Camera Enforcement Tools

Frank Borelli
Editor-in-Chief
Officer.com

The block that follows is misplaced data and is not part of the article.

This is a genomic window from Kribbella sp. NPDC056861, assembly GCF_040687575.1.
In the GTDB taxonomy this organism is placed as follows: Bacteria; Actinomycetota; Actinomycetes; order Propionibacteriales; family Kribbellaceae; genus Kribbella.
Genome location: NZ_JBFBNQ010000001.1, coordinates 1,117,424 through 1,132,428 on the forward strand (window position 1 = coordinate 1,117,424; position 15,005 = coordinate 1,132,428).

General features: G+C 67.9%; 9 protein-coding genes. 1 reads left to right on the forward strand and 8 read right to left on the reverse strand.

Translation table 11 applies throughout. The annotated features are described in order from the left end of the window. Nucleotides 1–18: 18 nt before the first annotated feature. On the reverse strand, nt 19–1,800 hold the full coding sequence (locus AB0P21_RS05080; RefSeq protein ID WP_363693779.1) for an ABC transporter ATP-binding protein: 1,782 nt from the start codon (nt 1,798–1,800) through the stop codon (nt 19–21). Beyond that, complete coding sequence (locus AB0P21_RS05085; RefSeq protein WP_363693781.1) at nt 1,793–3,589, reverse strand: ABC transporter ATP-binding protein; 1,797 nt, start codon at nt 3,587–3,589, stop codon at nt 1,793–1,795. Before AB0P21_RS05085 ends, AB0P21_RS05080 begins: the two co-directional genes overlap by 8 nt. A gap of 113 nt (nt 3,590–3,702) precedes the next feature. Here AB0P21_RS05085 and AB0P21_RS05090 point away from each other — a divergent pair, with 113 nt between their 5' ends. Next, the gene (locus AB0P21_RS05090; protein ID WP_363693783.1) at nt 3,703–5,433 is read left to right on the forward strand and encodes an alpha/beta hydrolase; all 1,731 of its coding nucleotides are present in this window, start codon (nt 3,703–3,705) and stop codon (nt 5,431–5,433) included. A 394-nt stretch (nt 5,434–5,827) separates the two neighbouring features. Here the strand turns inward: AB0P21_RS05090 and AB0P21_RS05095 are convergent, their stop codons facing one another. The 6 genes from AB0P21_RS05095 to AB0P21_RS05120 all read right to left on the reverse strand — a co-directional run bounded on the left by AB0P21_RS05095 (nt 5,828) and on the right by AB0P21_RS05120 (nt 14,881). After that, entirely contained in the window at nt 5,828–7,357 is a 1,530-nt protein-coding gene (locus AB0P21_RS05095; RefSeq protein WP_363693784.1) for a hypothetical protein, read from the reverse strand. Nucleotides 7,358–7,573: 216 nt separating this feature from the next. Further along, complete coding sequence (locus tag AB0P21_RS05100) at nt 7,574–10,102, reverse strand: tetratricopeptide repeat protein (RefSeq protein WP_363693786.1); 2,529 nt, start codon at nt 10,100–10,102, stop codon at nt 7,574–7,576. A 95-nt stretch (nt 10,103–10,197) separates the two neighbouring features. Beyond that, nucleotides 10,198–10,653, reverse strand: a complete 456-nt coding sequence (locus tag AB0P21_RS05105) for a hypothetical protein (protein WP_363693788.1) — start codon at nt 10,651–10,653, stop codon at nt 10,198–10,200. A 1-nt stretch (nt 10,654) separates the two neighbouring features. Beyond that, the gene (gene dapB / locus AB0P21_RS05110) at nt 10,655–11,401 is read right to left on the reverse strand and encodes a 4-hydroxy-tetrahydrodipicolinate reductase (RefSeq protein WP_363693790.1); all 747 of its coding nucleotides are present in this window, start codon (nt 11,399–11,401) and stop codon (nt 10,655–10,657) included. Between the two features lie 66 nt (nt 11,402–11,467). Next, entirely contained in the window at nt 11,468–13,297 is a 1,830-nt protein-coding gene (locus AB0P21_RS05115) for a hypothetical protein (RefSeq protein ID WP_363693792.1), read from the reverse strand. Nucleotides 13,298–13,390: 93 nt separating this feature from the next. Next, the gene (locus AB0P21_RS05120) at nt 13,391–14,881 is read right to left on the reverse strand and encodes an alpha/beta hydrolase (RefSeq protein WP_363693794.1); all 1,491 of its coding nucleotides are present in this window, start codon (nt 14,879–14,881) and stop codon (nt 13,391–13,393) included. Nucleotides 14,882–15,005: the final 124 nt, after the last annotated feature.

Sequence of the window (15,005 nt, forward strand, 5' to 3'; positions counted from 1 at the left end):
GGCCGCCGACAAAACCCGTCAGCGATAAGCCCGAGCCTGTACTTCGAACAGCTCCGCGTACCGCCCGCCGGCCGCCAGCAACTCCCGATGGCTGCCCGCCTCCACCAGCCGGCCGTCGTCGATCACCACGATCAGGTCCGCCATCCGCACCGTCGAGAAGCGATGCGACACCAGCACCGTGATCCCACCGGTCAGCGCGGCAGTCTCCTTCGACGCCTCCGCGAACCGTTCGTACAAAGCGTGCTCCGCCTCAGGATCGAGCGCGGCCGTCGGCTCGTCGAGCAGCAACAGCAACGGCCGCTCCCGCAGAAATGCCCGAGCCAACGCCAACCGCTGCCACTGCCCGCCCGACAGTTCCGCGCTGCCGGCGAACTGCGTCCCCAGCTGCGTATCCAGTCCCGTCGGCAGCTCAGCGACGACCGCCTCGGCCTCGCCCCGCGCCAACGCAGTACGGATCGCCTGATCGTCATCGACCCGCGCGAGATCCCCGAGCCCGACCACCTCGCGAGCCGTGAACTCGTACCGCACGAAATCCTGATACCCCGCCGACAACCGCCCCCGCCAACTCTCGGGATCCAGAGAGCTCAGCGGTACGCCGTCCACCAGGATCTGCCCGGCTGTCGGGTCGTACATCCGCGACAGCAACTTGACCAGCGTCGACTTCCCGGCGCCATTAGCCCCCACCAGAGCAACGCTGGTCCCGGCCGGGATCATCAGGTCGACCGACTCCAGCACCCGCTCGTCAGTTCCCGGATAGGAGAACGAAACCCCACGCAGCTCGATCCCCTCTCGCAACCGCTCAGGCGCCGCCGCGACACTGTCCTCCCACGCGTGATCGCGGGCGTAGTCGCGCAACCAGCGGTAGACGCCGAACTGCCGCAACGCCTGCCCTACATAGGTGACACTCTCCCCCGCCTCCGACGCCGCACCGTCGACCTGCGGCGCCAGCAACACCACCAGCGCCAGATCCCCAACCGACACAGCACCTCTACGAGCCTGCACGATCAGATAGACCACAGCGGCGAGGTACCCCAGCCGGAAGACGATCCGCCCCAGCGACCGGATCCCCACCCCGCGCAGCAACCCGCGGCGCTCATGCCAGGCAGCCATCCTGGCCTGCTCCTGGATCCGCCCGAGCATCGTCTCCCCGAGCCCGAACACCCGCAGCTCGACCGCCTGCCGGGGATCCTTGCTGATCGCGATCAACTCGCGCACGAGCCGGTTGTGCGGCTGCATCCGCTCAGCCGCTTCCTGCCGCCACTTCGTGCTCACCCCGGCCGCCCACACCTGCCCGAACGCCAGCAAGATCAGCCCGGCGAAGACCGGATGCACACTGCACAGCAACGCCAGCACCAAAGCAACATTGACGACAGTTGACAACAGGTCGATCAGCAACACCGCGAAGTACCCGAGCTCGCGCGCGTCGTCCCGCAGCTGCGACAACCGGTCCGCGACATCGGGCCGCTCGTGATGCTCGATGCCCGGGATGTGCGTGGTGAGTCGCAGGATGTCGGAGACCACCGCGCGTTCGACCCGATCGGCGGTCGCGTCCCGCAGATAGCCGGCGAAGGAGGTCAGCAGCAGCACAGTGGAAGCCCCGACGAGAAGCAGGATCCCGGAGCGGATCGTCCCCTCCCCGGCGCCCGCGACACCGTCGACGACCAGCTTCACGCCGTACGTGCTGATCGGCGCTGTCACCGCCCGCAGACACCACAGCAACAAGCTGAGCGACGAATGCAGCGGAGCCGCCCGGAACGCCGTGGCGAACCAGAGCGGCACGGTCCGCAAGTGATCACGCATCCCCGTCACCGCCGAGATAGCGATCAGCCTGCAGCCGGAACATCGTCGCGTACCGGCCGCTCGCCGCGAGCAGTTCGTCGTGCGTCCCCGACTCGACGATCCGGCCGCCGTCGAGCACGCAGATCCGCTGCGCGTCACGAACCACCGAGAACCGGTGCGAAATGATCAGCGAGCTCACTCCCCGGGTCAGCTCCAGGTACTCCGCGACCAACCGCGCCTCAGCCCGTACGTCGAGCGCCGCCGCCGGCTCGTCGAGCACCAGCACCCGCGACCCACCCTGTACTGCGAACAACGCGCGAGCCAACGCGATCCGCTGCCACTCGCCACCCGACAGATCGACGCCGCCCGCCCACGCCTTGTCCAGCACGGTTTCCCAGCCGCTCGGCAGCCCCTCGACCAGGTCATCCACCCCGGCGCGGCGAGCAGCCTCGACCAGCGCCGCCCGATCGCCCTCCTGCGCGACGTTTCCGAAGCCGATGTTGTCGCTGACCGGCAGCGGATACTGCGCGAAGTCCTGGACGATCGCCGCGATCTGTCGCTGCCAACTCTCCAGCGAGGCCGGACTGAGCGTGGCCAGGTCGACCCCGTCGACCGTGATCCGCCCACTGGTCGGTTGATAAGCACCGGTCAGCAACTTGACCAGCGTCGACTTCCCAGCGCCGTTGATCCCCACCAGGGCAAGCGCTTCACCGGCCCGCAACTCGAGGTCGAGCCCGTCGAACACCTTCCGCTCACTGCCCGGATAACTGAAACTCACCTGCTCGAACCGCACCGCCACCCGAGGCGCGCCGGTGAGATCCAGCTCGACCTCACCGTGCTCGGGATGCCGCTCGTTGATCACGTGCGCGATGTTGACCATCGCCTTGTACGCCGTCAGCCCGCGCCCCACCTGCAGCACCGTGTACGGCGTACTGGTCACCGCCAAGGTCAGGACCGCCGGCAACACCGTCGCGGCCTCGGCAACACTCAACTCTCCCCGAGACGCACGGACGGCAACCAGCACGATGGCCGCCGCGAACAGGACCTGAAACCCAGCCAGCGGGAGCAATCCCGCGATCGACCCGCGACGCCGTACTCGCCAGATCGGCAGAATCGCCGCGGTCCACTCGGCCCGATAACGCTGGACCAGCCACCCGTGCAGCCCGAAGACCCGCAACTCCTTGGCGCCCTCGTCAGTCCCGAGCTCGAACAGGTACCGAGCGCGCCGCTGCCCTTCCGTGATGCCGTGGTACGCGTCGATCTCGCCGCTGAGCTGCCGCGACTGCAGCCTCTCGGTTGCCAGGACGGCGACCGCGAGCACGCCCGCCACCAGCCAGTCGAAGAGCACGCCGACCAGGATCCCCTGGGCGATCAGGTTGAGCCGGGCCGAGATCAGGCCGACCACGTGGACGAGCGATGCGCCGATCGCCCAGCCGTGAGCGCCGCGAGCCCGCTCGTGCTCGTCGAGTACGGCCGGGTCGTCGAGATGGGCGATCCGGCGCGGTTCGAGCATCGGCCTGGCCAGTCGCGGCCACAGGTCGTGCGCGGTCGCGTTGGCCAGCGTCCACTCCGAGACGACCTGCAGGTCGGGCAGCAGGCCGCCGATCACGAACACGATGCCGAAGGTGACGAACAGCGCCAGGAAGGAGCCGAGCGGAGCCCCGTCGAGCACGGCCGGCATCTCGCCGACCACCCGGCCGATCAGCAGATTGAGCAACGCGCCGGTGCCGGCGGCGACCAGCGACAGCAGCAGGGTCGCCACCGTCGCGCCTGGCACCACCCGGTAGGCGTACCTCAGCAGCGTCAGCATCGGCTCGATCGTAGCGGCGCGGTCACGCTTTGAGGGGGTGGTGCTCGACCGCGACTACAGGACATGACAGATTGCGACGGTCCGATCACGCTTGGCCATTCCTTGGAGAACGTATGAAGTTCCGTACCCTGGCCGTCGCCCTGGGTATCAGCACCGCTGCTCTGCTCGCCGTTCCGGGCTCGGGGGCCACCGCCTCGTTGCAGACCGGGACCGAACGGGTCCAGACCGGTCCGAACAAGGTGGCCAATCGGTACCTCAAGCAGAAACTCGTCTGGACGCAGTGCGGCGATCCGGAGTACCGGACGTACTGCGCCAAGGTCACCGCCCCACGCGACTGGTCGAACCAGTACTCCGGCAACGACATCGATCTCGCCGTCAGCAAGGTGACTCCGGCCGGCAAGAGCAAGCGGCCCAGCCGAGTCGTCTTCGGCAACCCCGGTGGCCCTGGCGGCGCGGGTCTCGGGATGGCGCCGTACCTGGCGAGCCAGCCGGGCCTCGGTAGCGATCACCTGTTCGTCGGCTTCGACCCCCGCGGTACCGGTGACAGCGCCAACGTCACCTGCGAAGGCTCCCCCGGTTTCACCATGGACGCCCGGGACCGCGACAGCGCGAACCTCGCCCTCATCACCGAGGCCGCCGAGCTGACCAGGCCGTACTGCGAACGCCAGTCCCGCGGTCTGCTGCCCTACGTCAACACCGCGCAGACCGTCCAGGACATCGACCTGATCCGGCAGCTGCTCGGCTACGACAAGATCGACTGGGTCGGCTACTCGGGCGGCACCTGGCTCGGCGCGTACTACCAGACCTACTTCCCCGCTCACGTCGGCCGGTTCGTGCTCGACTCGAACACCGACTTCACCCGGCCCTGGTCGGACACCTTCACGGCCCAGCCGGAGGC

Have any of you seen the movie, "Demolition Man" starring Sylvester Stallone? It's a wonderfully imaginative science-fiction movie in which every human being is tagged with a microchip embedded in their skin. If anyone commits a violation of law (such as violating the "morality statue" by cussing) their bank account is automatically debited a specified fine amount. In the movie, Stallone's character refers to this as "fascist". What scares me is that we may well indeed be on our way to such a system. Maybe I'm just blowing things out of proportion, and that's why I type this out - to solicit comment and input. I remember going through the police academy and then RADAR operator's training and then LASER operator training... and it seems to me that every time I turned around I was being told about how many things I had to do just perfectly so and then how I had to testify against them just to get someone found guilty of speeding in court. Now I turn around and there are RADER and Red light cameras, automatically triggered, and it's a whole different world. I remember when Red light cameras first were being set up. I remember the conversations around the station at the agency I worked for at the time: it revolved around how much money could be made by putting them in. Very little discussion was had about whether or not they were legal; defendable; constitutional, etc. I was just as guilty as the next guy. All I could think about was how much our budget would go up if we had all the revenue these cameras were going to produce. At the time, my father was a district court judge and he spent several hours explaining to me how the cameras were legal under civil law. My quandary was in separating the civil infraction issued against a vehicle from the criminal citation issued to an individual. With red light cameras I guess I didn't have a lot of trouble. The camera snapped a number of pictures starting just before the light turned red and continued while the moving vehicle went past the white line or intersection barrier after the light was red. Somewhere, though, an imperfect human being had to look at those pictures and decide whether or not a violation had actually occurred. If so, then the letter with the fine amount was sent. If not, then the photos were set aside for records. Where I had a problem was the assumption of guilt based on the photo evidence, and the fact that rights of defense didn't apply because it was a civil action, not criminal, therefore different rules applied. Then along came speeding cameras. My understanding got worse. A camera which depends on a RADAR system to cite my speed takes photos and I get a letter for the infraction with a fine attached. Whether I was the driver or not, I'm held responsible for the violation committed in my vehicle (same as with red light cameras). So my best friend says to me, "Isn't this like me driving your car with you in the passenger seat and when I get pulled over for speeding the cop writes YOU a ticket?" Um... well... yes... I mean no... I mean... it's not criminal; it's civil, so it's okay. Huh? Call me as confused as ever. I see the obvious strength of these enforcement tools. Once they become public knowledge then speeding and red light violations will be significantly reduced in their proximity. I see the obvious revenue benefits to be had by a municipality, county or state (?) generated by these civil violations that bring with them a presumption of guilt and easily projectable fines. On the other hand, I see my best friend's point: how can I be held responsible for his actions? The car can't commit a violation all on its own. It doesn't drive itself. Now, the day my car drives itself through a red light I'll more than happily pay the fine - and immediately sell the car. But in the meantime... What do you all think about this? What about business, city, county, state or federally owned vehicles? Who should pay those fines? With these camera enforcement tools there are a lot of assumptions that get made, against which we have no protections under the law. How do you all feel about that? I'm looking for all comments, both pro and con.

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